Georgia to see first execution in 4 years after clemency request denied

A Georgia man convicted of killing his former girlfriend three decades ago is scheduled to be put to death Wednesday in what would be the state’s first execution in more than four years.

Willie James Pye, 59, was convicted of murder and other crimes in the November 1993 killing of Alicia Lynn Yarbrough. The planned lethal injection using the sedative pentobarbital is set to happen at 7 p.m. at the state prison in Jackson.

In their request for clemency, Pye’s lawyers called the 1996 trial “a shocking relic of the past” and said the local public defender system had severe shortcomings in the 1990s.


The failures of the local justice system had the effect of “turning accused defendants into convicted felons with all the efficiency of Henry Ford’s assembly line,” Pye’s defense lawyers wrote in their clemency application.

“Had defense counsel not abdicated his role, the jurors would have learned that Mr. Pye is intellectually disabled and has an IQ of 68,” they said, citing the findings of the state’s expert.

Defendants who are intellectually disabled are ineligible for execution. Experts said that Pye meets the criteria, but that the burden of proof in Georgia was too high to reach, his lawyers argued.

This image provided by the Georgia Department of Corrections shows inmate Willie James Pye. A judge on Feb. 29, 2024, signed the order for the execution of Pye, who was convicted of murder and other crimes in the November 1993 killing of Alicia Lynn Yarbrough. (Georgia Department of Corrections via AP)

“They also would have learned the challenges he faced from birth — profound poverty, neglect, constant violence and chaos in his family home — foreclosed the possibility of healthy development,” they wrote. “This is precisely the kind of evidence that supports a life sentence verdict.”

But the Georgia Parole Board rejected those arguments after a closed-door meeting on Tuesday, and denied Pye’s bid for clemency.

Pye had been in an on-and-off romantic relationship with Yarbrough, but at the time she was killed Yarbrough was living with another man. Pye, Chester Adams and a 15-year-old had planned to rob that man and bought a handgun before heading to a party in a nearby town, prosecutors have said.

The trio left the party around midnight and went to the house where Yarbrough lived, finding her alone with her baby. They forced their way into the house, stole a ring and necklace from Yarbrough and forced her to come with them, leaving the baby alone, prosecutors have said.

The group drove to a motel, where they raped Yarbrough and then left the motel with her in the car, prosecutors said. They turned onto a dirt road and Pye ordered Yarbrough out of the car, made her lie face down and shot her three times, according to court filings.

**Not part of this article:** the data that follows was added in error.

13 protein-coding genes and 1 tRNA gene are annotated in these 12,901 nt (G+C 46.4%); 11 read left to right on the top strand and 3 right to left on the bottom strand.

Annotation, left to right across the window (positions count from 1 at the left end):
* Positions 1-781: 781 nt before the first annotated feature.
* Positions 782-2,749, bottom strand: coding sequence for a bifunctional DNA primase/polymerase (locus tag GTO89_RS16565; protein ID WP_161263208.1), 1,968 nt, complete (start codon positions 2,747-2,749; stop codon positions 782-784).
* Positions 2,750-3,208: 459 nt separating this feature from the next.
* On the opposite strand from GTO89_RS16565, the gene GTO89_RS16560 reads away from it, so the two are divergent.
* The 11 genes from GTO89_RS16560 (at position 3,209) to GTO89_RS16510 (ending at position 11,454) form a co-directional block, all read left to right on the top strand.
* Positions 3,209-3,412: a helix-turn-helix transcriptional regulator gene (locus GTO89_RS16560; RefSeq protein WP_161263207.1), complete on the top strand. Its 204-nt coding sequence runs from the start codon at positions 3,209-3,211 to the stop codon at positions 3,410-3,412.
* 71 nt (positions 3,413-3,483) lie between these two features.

Yarbrough’s body was found on Nov. 17, 1993, a few hours after she was killed. Pye, Adams and the teenager were quickly arrested. Pye and Adams denied knowing anything about Yarbrough’s death, but the teenager confessed and implicated the other two.

The teenager reached a plea agreement with prosecutors and was the main witness at Pye’s trial. A jury in June 1996 found Pye guilty of murder, kidnapping, armed robbery, rape and burglary, and sentenced him to death.

Pye’s lawyers have argued in court filings that prosecutors relied heavily on the teenager’s testimony but that he later gave inconsistent statements. Such statements, as well as Pye’s testimony during trial, indicate that Yarbrough left the home willingly and went to the motel to trade sex for drugs, the lawyers said in court filings.

Lawyers representing Pye also wrote in court filings that their client was raised in extreme poverty in a home without indoor plumbing or access to sufficient food, shoes or clothing. His childhood was characterized by neglect and abuse by family members who were often drunk, his lawyers wrote.

His lawyers also argued that Pye suffered from frontal lobe brain damage, potentially caused by fetal alcohol syndrome, which harmed his planning ability and impulse control.

Pye’s lawyers had long argued in courts that he should be resentenced because his trial lawyer didn’t adequately prepare for the sentencing phase of his trial. His legal team argued that the original trial attorney failed to do a sufficient investigation into his “life, background, physical and psychiatric health” to present mitigating evidence to the jury during sentencing.

A federal judge rejected those claims, but a three-judge panel of the 11th U.S. Circuit Court of Appeals agreed with Pye’s lawyers in April 2021. But then the case was reheard by the full federal appeals court, which overturned the panel ruling in October 2022.

Pye’s co-defendant Adams, now 55, pleaded guilty in April 1997 to charges of malice murder, kidnapping with bodily injury, armed robbery, rape and aggravated sodomy. He got five consecutive life prison sentences and remains behind bars.

Pye is scheduled to be the first person executed in Georgia since January 2020.

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